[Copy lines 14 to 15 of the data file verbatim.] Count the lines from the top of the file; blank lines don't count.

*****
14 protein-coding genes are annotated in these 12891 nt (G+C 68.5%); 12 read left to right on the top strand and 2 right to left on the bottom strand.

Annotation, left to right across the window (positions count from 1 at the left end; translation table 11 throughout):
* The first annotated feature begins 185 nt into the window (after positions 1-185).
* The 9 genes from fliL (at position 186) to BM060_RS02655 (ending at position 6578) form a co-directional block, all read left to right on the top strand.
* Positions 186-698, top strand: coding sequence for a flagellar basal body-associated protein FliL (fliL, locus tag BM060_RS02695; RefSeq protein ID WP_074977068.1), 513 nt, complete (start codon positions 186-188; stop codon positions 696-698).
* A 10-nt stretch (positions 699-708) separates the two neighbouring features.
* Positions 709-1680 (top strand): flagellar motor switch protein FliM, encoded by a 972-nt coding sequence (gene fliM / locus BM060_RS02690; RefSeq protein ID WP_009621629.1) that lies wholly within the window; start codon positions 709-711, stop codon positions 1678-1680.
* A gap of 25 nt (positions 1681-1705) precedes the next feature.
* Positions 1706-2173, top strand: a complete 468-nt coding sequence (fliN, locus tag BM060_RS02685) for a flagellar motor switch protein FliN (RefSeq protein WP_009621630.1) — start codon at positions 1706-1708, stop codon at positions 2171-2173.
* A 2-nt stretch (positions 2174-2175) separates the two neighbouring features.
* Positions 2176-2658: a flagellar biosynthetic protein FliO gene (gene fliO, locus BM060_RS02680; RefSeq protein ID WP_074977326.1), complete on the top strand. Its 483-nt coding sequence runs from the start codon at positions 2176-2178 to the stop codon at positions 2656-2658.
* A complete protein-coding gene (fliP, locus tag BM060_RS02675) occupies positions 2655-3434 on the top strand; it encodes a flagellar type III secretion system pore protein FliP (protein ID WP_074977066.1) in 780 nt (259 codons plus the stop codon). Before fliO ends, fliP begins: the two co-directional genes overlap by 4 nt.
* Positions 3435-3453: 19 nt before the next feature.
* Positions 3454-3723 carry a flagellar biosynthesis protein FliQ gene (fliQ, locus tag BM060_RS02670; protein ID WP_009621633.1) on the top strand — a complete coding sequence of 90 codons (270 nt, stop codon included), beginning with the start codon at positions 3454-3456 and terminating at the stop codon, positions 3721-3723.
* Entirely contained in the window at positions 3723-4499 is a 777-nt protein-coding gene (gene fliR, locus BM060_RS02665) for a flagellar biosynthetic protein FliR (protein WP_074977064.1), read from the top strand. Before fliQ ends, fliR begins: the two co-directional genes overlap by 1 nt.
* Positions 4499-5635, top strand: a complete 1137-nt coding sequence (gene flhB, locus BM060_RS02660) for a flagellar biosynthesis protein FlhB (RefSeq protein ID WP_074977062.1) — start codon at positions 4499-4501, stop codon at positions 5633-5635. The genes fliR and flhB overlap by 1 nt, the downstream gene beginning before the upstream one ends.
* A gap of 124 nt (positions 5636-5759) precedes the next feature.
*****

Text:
* Positions 3454-3723 carry a flagellar biosynthesis protein FliQ gene (fliQ, locus tag BM060_RS02670; protein ID WP_009621633.1) on the top strand — a complete coding sequence of 90 codons (270 nt, stop codon included), beginning with the start codon at positions 3454-3456 and terminating at the stop codon, positions 3721-3723.
* Entirely contained in the window at positions 3723-4499 is a 777-nt protein-coding gene (gene fliR, locus BM060_RS02665) for a flagellar biosynthetic protein FliR (protein WP_074977064.1), read from the top strand. Before fliQ ends, fliR begins: the two co-directional genes overlap by 1 nt.